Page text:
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International Finance Discussion Papers

Number 1062r, June 2013 --- Screen Reader
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Abstract:

We develop a parsimonious bivariate model of inflation and unemployment that allows for persistent variation in trend inflation and in the non-accelerating inflation rate of unemployment. The model, which consists of five unobserved components including the trends) with stochastic volatility, implies a time-varying vector autoregression model for changes in the rates of inflation and unemployment. The implied backwards-looking Phillips curve has a time-varying slope that is steeper in the 1970s than in the 1990s. Pseudo out-of-sample forecasting experiments indicate improvements upon univariate benchmarks. Since 2008, the implied Phillips curve has become steeper and the the non-accelerating inflation rate of unemployment has increased.

Keywords: Inflation forecasting, Phillips curve, trend-cycle model, NAIRU

JEL classification: C53, E37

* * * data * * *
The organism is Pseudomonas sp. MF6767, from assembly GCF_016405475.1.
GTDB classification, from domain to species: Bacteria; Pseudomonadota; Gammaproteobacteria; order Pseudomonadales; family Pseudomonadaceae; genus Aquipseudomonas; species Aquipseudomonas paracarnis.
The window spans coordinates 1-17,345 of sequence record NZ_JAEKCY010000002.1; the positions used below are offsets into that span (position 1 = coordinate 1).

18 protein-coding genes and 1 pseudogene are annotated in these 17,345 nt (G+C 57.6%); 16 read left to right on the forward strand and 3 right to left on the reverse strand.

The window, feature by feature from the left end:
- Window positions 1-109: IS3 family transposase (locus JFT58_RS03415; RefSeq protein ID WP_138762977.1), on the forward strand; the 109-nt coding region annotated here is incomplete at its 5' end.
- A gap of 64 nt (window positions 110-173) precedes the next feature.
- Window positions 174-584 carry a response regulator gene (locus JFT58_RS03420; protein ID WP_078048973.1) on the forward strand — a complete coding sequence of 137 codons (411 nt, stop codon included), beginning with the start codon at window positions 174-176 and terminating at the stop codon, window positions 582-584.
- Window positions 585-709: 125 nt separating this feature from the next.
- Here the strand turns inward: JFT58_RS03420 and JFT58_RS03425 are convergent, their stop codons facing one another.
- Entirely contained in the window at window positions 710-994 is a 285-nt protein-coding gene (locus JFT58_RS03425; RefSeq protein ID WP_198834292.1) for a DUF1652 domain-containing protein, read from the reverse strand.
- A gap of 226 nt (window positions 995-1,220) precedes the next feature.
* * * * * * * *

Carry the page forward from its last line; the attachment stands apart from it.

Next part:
Recent research on inflation forecasting in the postwar United States suggests empirical support for four conclusions. First, it is difficult to improve over univariate time series models, at least on average. This point was made most dramatically by Atkeson and Ohanian (2001), who showed that a random walk model for the annual rate of inflation beat multivariate models using measures of economic activity as predictors (Phillips curve models). Second, when multivariate models do improve upon univariate models, they tend to do so episodically. For example, Stock and Watson (2009, 2010) and Dotsey, Fujita, and Stark (2011) find that Phillips curve models improve upon univariate models during periods of slack, but typically not otherwise. Ball and Mazumder (2011) suggest that the time variation in the Phillips Curve slope occurs at a decadal, not business cycle, frequency, although they only consider contemporaneous relations, not forecasting specifications. Third, it is not clear whether the apparent episodic predictability is better modeled as a stationary nonlinear model, as suggested by Barnes and Olivei (2003), Fuhrer and Olivei (2010), and Stock and Watson (2010), or as a result of time variation (or, relatedly, state dependence with time-varying unobserved states) as in Cogley and Sargent (2002, 2005), Cogley, Primiceri, and Sargent (2010), D'Agostino, Gambetti and Giannone (2010), Levin and Piger (2004), Stock and Watson (2007), and Ball and Mazumder (2011), or both as in Granger and Jeon (2011). Fourth, predictors other than activity measures appear to be generally unreliable and unpromising (for a survey, see Stock and Watson (2009)). One reason for this murky state of affairs is that there is limited variation in the data with which to identify the nature of the time variation and/or nonlinearity, and that models with many parameters tend to be overwhelmed by estimation uncertainty and thus produce poor forecasts.